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How to optimise floating point calculations on FPGAs

Posted: 15 Jan 2015 ?? ?Print Version ?Bookmark and Share

Keywords:floating point? GPUs? FPGAs? OpenCL? GFLOPs?

High-performance floating point processing has long been linked to high performance CPUs. In the last few years, GPUs have also become powerful floating point processing platforms, moving beyond graphics, and known as General Purpose Graphics Processing Units (GP-GPUs). A new innovation is FPGA-based floating point processing in demanding applications. This paper focuses on FPGAs and their floating point performance and design flows and the use of OpenCL, a leading programming language for high performance floating point calculations.

GFLOPs ratings of various processing platforms have been increasing, and now the term TFLOP/s is commonly used. However, the peak GFLOP/s or TFLOP/s often provides little information on the performance of a given device in a particular platform. Rather, it indicates the total number of theoretical floating point additions or multiplies which can be performed per second. This analysis indicates that FPGAs can exceed 1 TFLOP/s [1] of single precision floating point processing.

A common algorithm of moderate complexity is the FFT. A 4096 point FFT has been implemented using single precision floating point. It is able to input and output four complex samples per clock cycle. Each FFT core can run at over 80 GFLOP/s, and a large FPGA has resources to implement seven such cores.

However, as figure 1 indicates, the GFLOP/s of FFT algorithm on this FPGA is nearly 400 GFLOP/s. This is a "push button" OpenCL compile result, with no FPGA expertise required. Using logic-lock and DSE optimisations, the seven core design can approach the Fmax of the single core design, boosting GFLOP/s to over 500, with over 10 GFLOP/s per Watt.

This GFLOP/s per Watt is much higher than achievable CPU or GPU power efficiency. In terms of GPU comparisons, the GPU is not efficient at these length FFTs, so no benchmarks are presented. The GPU becomes efficient with FFT lengths of several hundred thousand points, at which point it can provide useful acceleration to a CPU.

Figure 1: An Altera Stratix V 5SGSD8 FPGA Floating Point FFT Performance.

To summarise, the useful GFLOP/s is often a fraction of the peak or theoretical GFLOP/s. For this reason, a more useful approach is to compare performance on an algorithm that can reasonably represent the characteristics of typical applications. The more complex the algorithm, the more representative of a typical real application the benchmark is.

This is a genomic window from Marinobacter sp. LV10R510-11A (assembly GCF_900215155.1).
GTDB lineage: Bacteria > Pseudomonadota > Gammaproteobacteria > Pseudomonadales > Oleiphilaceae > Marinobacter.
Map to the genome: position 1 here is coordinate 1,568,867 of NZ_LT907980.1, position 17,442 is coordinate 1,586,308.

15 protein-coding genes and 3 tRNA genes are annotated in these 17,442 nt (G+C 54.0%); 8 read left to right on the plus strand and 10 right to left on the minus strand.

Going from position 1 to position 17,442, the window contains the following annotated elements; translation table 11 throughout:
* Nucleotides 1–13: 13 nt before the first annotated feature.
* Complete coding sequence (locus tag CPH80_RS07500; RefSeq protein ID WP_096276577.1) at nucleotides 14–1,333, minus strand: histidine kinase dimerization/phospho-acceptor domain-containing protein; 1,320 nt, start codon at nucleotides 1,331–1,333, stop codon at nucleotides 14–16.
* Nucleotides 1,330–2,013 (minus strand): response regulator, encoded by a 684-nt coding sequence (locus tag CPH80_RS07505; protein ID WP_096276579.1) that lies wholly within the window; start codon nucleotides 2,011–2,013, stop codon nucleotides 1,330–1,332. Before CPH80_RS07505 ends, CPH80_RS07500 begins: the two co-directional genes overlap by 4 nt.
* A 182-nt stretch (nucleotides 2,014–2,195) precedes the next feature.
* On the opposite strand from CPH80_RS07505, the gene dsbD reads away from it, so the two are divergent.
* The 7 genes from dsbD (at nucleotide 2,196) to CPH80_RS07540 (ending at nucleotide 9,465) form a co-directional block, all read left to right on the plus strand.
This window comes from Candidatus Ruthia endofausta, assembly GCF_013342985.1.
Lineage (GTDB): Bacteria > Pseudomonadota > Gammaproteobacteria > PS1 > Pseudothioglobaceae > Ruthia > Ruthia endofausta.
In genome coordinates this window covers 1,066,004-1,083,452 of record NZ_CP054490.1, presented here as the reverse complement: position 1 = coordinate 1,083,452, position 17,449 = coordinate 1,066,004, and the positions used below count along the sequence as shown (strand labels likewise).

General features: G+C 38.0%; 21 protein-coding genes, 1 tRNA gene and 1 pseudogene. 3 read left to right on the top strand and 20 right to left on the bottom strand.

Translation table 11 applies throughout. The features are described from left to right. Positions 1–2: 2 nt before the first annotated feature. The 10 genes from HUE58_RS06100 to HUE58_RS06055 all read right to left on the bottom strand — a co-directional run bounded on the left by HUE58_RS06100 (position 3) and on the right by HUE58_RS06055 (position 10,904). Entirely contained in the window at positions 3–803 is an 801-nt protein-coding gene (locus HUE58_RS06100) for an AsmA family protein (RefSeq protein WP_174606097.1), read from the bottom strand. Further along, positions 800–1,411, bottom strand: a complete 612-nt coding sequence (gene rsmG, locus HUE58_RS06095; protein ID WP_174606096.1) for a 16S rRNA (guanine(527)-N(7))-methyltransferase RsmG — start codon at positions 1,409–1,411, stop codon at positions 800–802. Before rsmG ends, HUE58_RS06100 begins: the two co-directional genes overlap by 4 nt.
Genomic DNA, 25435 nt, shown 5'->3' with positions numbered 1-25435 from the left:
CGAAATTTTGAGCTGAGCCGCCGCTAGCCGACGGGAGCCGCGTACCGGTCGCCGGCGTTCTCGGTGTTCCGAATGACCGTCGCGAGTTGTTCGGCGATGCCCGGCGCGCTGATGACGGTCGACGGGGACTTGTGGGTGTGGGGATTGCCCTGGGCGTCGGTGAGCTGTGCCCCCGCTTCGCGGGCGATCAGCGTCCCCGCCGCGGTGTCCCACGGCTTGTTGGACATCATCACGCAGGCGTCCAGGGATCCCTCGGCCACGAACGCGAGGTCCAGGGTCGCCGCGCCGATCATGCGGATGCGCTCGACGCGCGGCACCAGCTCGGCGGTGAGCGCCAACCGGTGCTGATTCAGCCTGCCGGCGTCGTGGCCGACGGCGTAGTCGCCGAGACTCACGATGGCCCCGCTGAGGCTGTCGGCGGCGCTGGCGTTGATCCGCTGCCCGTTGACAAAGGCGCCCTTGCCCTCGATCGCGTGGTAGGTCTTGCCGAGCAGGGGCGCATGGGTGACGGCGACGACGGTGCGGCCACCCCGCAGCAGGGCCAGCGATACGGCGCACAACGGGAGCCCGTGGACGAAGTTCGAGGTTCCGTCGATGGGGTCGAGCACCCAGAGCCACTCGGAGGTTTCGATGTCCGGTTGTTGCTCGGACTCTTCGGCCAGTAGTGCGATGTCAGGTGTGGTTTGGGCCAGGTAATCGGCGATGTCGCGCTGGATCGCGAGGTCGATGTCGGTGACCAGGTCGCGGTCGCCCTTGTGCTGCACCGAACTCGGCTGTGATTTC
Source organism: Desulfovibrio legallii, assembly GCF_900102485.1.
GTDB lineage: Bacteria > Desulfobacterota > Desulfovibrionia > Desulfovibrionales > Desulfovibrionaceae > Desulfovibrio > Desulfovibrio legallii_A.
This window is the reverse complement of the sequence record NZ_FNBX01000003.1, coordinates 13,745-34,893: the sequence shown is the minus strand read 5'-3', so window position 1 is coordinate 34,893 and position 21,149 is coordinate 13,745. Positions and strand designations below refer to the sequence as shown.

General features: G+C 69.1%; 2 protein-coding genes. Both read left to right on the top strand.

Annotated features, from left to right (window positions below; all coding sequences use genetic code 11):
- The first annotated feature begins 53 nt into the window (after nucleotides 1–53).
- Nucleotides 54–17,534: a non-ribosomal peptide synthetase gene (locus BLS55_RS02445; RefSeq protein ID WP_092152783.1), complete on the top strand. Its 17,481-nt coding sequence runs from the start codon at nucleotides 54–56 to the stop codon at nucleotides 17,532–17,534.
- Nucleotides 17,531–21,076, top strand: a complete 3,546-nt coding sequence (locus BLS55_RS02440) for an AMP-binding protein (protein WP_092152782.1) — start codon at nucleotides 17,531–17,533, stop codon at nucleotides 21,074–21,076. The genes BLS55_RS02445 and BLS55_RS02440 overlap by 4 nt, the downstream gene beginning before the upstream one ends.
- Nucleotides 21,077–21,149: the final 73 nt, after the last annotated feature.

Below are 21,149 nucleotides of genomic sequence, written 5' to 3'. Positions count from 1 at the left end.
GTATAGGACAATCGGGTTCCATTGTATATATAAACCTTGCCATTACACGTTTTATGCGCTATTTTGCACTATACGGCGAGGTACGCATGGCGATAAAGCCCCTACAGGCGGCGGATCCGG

Third-party benchmarking
Rather than rely upon vendor's peak GFLOP/s ratings to drive processing technology decisions, an alternative is to rely upon third-party evaluations using examples of representative complexity. An ideal algorithm for high-performance computing is the Cholesky Decomposition.

This algorithm is commonly used in linear algebra for efficient solving of multiple equations, and can be used to perform matrix inversion functionality. It has high complexity, and almost always requires floating point numerical representation for reasonable results. The computations required are proportional to N3, where N is the matrix dimension, so the processing requirements are often demanding. The actual GFLOP/s will depend both on the matrix size and the required matrix processing throughput.

Results on based upon an Nvidia GPU rated at 1.35 TFLOP/s are shown in table 1, using various libraries, as well as a Xilinx Virtex6 XC6VSX475T, an FPGA optimised for DSP processing, with a density of 475K LCs. This is similar density as the Altera FPGA used for Cholesky benchmarks.

The LAPACK and MAGMA are commercially supplied libraries, while the GPU GFLOP/s refers to the OpenCL implementation developed at University of Tennessee. The latter are clearly more optimised at smaller matrix sizes.

Table 1: GPU and Xilinx FPGA Cholesky Benchmarks from Univ. of Tennessee [2]

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